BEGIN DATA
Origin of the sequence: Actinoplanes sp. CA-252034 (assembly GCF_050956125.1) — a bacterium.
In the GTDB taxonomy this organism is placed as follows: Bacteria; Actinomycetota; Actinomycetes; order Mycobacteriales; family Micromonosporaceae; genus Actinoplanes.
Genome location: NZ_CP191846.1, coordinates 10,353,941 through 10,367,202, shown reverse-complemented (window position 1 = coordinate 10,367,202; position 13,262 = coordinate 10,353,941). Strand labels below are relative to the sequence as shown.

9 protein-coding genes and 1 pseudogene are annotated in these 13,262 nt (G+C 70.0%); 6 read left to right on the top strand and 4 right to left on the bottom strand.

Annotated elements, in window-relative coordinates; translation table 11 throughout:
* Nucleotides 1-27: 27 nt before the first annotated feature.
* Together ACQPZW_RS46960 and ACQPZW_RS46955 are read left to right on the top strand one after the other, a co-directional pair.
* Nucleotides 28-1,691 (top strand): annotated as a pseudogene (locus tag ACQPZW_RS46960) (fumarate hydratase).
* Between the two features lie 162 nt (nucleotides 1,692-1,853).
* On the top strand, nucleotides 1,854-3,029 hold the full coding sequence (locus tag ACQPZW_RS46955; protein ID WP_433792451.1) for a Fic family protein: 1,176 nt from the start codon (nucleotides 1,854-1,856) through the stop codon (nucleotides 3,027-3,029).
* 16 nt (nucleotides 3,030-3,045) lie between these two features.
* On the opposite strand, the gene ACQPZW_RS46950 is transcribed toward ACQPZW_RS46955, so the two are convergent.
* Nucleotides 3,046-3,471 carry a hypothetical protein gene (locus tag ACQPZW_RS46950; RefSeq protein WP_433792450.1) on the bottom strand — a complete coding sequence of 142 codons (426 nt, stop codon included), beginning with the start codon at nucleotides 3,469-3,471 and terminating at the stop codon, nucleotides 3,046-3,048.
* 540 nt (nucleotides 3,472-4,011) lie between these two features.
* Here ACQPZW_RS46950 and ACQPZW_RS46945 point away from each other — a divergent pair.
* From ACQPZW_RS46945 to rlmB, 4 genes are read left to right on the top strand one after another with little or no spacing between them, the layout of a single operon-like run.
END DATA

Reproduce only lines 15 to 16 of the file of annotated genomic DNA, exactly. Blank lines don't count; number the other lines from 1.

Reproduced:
* Here ACQPZW_RS46950 and ACQPZW_RS46945 point away from each other — a divergent pair.
* From ACQPZW_RS46945 to rlmB, 4 genes are read left to right on the top strand one after another with little or no spacing between them, the layout of a single operon-like run.